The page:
Letters. We columnists live for them. A response to a piece of writing means-at the very least-that someone has read it. Even though in my case, it's the all too frequent scoldings and scorn that crosses the desk of my esteemed editor here at the Nepali Times. They are most welcome.
It's somewhat of a golden rule in this business that the reader should get the final word, even if he or she is sadly mistaken in their analysis of the columnists intent, as happens from time to time. The assumption in such a case is that the writer is at fault for not conveying their message clearly enough. Mea culpas all around. But what does intrigue, even rankle, is the reader who misses the point entirely, or chooses spurious minor quibbles over addressing the main point in question. When I bray my all too predictable opinions on the aid and development business, I get some dandies. Deservedly so. Most people I know who work in The Sector are well-meaning, erudite and have more first-hand data than an ill informed opinionist like your correspondent.
When the editor prints the letters from such people, they are usually a
pleasure to read. Usually they off set or perhaps even complement my own
clumsy attempts at putting aid into perspective. So, too, the odd foray into art, literature, film or the world at large that gets a response from the readers. If someone takes the time to reply to such seeming ephemera, then may their gods be kind to them forever more. Even if it's to tell me that I'm a philistine of little better than middling talent, a failed novelist, painter or screenwriter, a hopeless case who should leave his keyboard alone more often. No problem. Keep the cards and letters coming.
But I have to say, at risk of breaking the golden rule, that I'm more than a little puzzled by the responses to 'Lak in Lukla' (#166) in this space about the thrashing of a porter by an APF member. So far, public opinion measured by letters to the Almighty Editor is against the piece. One man questions whether I know where my Nepali ethnic communities live and another says I'm careless with the cost of an air ticket. I am accused of breaking up the country. Uh huh, that was me with the stick, whacking the porter on the back of the neck. None of this school of thought has so far addressed the main point that I hoped I was getting across.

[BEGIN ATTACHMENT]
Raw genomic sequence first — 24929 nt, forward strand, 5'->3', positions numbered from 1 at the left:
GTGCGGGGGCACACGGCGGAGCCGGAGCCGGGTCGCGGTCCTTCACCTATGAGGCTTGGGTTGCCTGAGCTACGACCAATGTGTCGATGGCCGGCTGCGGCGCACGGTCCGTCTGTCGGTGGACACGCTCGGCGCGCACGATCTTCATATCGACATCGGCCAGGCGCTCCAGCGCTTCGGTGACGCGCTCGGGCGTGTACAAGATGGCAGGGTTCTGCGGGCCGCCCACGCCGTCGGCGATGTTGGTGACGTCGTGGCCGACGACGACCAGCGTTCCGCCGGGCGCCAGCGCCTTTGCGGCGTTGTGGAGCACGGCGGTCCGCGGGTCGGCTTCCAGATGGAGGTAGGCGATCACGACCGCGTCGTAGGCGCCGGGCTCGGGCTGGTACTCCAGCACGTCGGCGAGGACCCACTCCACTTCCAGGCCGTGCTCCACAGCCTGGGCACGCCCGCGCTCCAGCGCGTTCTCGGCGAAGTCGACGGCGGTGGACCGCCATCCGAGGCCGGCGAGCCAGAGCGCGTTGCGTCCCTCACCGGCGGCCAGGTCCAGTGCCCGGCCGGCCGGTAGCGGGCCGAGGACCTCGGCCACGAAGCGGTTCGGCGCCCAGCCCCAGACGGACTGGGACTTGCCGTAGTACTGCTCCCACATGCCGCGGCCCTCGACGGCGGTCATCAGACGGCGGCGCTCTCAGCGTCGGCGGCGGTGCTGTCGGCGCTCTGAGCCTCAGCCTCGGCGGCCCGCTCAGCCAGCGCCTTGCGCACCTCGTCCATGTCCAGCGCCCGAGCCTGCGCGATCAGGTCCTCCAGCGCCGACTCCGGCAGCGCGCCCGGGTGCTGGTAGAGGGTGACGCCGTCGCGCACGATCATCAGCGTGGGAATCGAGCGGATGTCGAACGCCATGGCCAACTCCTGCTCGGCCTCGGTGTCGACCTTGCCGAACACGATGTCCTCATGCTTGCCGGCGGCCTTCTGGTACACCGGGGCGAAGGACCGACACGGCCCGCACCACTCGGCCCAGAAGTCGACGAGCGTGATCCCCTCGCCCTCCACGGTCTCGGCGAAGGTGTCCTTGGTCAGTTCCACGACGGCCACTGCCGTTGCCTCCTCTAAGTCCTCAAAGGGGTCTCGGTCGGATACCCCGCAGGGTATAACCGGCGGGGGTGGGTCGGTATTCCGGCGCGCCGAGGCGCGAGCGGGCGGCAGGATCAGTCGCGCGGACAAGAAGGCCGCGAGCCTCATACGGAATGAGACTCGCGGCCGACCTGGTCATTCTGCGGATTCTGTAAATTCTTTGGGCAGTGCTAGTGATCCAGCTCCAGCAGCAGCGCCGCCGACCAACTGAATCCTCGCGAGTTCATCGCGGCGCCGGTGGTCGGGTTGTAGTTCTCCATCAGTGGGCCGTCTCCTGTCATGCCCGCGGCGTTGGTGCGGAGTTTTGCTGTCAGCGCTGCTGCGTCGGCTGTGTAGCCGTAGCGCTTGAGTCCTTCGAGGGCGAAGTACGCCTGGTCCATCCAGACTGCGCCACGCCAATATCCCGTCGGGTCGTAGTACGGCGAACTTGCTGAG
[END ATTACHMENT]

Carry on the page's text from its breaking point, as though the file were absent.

Unwarranted police brutality or violence creates the conditions for anger, possibly militant violence. You make Maoists when you mistreat people. Especially on what can be interpreted as ethnic grounds. So many of the rebel fighters that I've met in Rolpa, for example, tell tales of parents and relatives killed or brutalised during the police action against Maoist rebellion in the early years of the uprising. That was the misnamed Operation Romeo. And it's not just me who holds this view. Similar information is found in the pages of the excellent analysis of the Maoist movement by Deepak Thapa and Bandita Sijapati, A Kingdom Under Siege, this year's must read book for any and all in Nepal who care.
Even more than poverty, even more than political alienation. The police should not break sticks over people's necks unless they're engaged in riot control. Curfews are a measure of last resort in a situation of desperate civil unrest, not a way to enable the evening's drinking to proceed uninterrupted in the barracks. Public harmony is the best way to achieve peace and order in a community, and for that the police and citizenry have to work together with mutual respect and dignity.
A more samizdat exchange has been taking place, going along with the gist of my piece and wishing I was far more hard-hitting, more willing to slam the authorities for ethnic exclusionism and brutality and so on. One wishes that an occasional sentiment of that nature makes it into print as well. In the interests of balance, of course.
Even golden rules, it seems, were made to be broken. And something tells me I'll be hearing about this in the weeks to come...